As far as arbitrary censorship, I guess you figured if you can't lick them, join them.

Thursday, March 15, 2007 4:52:00 PM  
Blogger Larry Fafarman said...

Voice in the Wilderness, all you do here is take advantage of my no-censorship policy by cluttering up this blog with your pathetic, breathtakingly inane attempts at making wisecracks. You are just trying to sabotage this blog out of jealousy because you are too lazy and stupid to have your own blog.

Thursday, March 15, 2007 8:03:00 PM  
Anonymous Voice in the Wilderness said...

> all you do here is take advantage of my no-censorship policy <

You have no such policy, only a false claim. You have been censoring posts regularly, perhaps even daily.

> pathetic, breathtakingly inane attempts at making wisecracks. <

Answering your question is making a wisecrack?

> You are just trying to sabotage this blog out of jealousy because you are too lazy and stupid to have your own blog. <

I would not try to sabotage this blog. I get a great deal of enjoyment out of it. If I wanted to sabotage it, I would stop posting. My posts and those of anonymous (who might be me) are nearly the only ones still being made here other than those of your brother Dave as various historical figures and you as "Jim Sherwood".

Thank us for keeping your pathetic blog alive.

Friday, March 16, 2007 5:21:00 AM  
Blogger Larry Fafarman said...

Voice in the Wilderness drooled,
>>>>>> all you do here is take advantage of my no-censorship policy <

You have no such policy, only a false claim <<<<<<

If I had no such policy, your asinine comments would not remain here.

>>>>>> pathetic, breathtakingly inane attempts at making wisecracks. <

Answering your question is making a wisecrack? <<<<<<

You don't discuss the issues -- you mostly just talk negatively about me. You might make just a one-sentence assertion about an issue and then not back up that assertion with facts and/or arguments.

>>>>>> Thank us for keeping your pathetic blog alive. <<<<<<

Thanks for nothing. Your so-called "help" is not wanted here. Just get lost -- please.

Friday, March 16, 2007 5:40:00 PM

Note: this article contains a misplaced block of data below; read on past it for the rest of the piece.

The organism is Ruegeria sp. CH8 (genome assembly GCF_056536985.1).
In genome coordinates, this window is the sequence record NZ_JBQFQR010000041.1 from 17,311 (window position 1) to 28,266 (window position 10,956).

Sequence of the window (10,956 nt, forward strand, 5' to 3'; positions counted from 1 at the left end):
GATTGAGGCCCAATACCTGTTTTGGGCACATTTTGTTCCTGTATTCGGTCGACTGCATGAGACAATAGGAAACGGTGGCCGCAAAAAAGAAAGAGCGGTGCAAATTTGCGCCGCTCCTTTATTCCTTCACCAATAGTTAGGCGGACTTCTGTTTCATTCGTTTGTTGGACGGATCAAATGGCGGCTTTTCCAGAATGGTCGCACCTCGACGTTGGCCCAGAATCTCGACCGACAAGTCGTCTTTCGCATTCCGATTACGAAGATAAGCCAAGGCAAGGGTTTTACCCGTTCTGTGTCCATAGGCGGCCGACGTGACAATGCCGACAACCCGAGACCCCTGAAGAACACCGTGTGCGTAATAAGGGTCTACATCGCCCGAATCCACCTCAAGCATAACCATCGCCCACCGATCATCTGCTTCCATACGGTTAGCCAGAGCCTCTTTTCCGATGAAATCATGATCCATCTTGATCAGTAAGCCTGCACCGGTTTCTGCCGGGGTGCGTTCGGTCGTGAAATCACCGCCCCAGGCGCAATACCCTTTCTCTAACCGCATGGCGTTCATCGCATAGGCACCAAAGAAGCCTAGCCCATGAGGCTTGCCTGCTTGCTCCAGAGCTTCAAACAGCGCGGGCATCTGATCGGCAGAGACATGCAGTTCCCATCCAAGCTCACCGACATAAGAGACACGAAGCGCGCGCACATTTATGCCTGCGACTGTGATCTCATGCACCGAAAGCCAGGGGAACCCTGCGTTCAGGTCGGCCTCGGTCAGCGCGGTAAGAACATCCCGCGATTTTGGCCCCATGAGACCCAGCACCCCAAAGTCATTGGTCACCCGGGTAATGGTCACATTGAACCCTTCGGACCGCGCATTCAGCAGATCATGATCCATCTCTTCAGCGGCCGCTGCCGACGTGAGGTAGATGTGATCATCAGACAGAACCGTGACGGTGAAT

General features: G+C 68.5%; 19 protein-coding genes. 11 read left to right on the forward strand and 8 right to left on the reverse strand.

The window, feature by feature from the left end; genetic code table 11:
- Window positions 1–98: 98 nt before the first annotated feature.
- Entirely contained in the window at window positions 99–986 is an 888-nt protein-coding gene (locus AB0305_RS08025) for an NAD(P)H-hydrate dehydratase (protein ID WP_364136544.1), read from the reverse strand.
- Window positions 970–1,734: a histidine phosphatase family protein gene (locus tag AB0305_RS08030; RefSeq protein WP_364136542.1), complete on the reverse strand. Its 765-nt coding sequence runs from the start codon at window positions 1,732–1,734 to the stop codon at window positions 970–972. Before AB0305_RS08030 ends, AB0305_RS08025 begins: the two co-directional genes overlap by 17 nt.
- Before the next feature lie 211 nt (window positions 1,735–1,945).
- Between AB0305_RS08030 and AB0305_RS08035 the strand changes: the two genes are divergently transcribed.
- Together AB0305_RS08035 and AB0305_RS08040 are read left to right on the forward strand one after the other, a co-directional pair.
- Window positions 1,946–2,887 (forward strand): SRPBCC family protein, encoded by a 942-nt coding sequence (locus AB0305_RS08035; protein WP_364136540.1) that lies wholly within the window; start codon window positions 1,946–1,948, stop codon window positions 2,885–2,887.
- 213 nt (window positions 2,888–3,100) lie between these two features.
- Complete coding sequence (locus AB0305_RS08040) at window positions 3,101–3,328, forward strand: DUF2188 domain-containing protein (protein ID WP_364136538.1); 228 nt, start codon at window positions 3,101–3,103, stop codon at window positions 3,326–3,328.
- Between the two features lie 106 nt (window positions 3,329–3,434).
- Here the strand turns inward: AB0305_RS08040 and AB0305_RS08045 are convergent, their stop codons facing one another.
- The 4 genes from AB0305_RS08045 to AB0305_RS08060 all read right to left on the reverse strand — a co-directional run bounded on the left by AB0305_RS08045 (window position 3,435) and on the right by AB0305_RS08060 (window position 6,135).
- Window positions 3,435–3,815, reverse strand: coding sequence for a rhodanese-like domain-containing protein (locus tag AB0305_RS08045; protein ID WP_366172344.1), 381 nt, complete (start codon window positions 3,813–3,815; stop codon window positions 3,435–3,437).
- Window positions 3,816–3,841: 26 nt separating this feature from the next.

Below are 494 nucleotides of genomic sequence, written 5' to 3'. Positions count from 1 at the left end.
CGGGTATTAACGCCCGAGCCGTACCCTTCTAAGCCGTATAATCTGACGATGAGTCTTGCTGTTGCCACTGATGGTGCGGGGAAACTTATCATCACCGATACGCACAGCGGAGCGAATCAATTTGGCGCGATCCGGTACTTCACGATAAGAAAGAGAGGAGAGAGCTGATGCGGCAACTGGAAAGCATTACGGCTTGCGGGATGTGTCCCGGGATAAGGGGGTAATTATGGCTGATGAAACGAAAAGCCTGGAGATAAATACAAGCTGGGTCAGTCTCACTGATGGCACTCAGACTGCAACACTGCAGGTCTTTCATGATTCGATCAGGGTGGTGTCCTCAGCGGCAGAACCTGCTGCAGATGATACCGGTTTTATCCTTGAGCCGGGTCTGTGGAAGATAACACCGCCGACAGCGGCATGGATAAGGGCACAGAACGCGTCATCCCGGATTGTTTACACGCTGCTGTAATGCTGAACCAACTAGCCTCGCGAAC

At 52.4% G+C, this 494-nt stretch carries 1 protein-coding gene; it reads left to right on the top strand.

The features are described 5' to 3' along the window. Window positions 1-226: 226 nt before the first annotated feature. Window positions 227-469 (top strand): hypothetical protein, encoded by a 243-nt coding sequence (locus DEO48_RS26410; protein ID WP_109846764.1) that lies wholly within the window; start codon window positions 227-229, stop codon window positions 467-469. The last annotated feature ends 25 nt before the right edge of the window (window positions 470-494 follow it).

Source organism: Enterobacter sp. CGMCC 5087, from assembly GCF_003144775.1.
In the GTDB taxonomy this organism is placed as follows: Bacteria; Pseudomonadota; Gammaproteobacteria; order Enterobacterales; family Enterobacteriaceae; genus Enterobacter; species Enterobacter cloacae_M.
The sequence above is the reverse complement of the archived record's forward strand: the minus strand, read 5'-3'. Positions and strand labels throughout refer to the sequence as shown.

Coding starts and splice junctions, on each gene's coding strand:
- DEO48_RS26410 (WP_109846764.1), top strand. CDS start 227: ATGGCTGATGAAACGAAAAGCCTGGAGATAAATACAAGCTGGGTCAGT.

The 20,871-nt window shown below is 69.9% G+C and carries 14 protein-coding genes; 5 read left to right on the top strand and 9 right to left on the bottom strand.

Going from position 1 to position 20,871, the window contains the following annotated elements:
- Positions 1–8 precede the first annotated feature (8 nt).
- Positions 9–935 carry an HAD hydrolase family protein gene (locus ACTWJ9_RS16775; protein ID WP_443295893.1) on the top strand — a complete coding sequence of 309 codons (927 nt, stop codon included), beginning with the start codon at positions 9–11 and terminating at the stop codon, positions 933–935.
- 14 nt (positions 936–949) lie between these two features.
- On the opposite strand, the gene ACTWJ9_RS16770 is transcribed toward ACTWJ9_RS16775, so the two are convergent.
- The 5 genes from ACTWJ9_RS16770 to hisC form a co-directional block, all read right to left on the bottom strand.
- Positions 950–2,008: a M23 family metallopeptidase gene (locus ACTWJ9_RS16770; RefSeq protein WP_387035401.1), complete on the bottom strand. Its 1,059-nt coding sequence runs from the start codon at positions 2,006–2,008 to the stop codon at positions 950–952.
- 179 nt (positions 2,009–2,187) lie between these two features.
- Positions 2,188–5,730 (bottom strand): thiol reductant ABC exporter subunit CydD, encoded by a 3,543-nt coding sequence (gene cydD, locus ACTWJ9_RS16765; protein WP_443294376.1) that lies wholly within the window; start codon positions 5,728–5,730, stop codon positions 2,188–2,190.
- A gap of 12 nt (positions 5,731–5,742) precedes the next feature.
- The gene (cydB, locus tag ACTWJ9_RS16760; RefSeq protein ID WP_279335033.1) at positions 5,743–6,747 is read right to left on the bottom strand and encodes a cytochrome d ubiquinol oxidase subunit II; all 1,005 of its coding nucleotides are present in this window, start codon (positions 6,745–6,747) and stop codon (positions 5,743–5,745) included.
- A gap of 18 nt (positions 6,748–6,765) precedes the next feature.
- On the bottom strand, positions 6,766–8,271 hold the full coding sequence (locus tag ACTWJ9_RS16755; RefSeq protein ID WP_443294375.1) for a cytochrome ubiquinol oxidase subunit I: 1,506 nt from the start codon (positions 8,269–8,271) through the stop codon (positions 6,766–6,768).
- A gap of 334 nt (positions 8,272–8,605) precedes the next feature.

Anonymous Voice in the Wilderness said...

> If I had no such policy, your asinine comments would not remain here. <

You seem to let about every third comment of mine remain to give the false impression that you are not censoring.

> You don't discuss the issues <

Your lack of understanding, or censorship, of my discussions does not mean that they are not there.

Monday, March 19, 2007 9:33:00 AM  
Blogger Etienne said...

Darwinist and Darwinism are used differently in the US and the UK. In the UK Darwinish is a neutral term, in the US it's used by fundies and otehr doubters of evolutionary theory to criticize it, probably based on the mistaken notion that Darwin's ideas are all there is to evolutionary theory (the field has surpassed Darwin's own ideas in many ways without denying his important contributions) or even to associate the theory with a single person (it's well past that too). I've seen some posters comment (elsewhere, of course) that the use of Darwin is to make it a simple rallying point for IDiots like you and Larry to more easily associate an idea with a person (a la Stalinism and whatnot).


anonymous: The term "darwinism" is as old as Darwin's theory. For example, it was the term used by Wallace in his evolutionary work "Darwinism", to describe the theory of evolution according to darwin.

"Ism" is a common suffix used to indicate a body of ideas, attitudes or whatever.

Thus "Creationism" refers to a body of beliefs that hold together and are held by the same people. 1)A young earth 2) All evolution is micro-evolution from "Basic Kinds", etc etc.

But "Creationism" is distinct from the idea of "Creation" which is much broader and held by many people who believe in evolution and a 4.5 bil. year earth.

Marxism is a theory of socialism. But not all theories of socialism are marxist.

Thomism is a philosophical framework deriving from the thought of Thomas Aquinas.

Darwinism is a theory of evolution based on the Darwin's mechanism (Variation + Natural Selection + Ecological and Geological constraints and pressures).

It is distinct from the evolutionary views held by Gareth Nelson, or Pierre Grasse or any number of "top-drawer" biologists who are not "Darwinists". "Neo-Darwinism" is the "post-Mendelian" synthesis which substitutes "Mutation" for Darwin's vague "Variaton" (although, in practice, Mutation is an equally vague term).

Of course, all biologists (and even creationists) believe in mutation, natural selection and "bio-geographic pressures". But then, anybody believes in those rather uniteresting and unhelpful facts. You'd have to be blind not to believe that, If I have ten animals and only nine will survive, than only nine will survive. You'd have to be unreasonable to deny that if the nine that survive are consitently the ones who are faster, than it helps, in this situation, to be fast. You'd also have to be blind to deny that sometimes genes get copied incorrectly and that given 10 ^ 20 copying errors, maybe 2 would be helpful. Of course, anyone who thinks this consitutes an "explanation" of life's existence or evolution...would have to be smoking something relly good.

The truth is, you'd like it all to be very simple and not have to do math or logic or actually study animals. Life would be so much better if one could explain everything according to a few dubious "mechanisms" like Natural "Selection" and "Mutation".

Wednesday, March 21, 2007 6:16:00 PM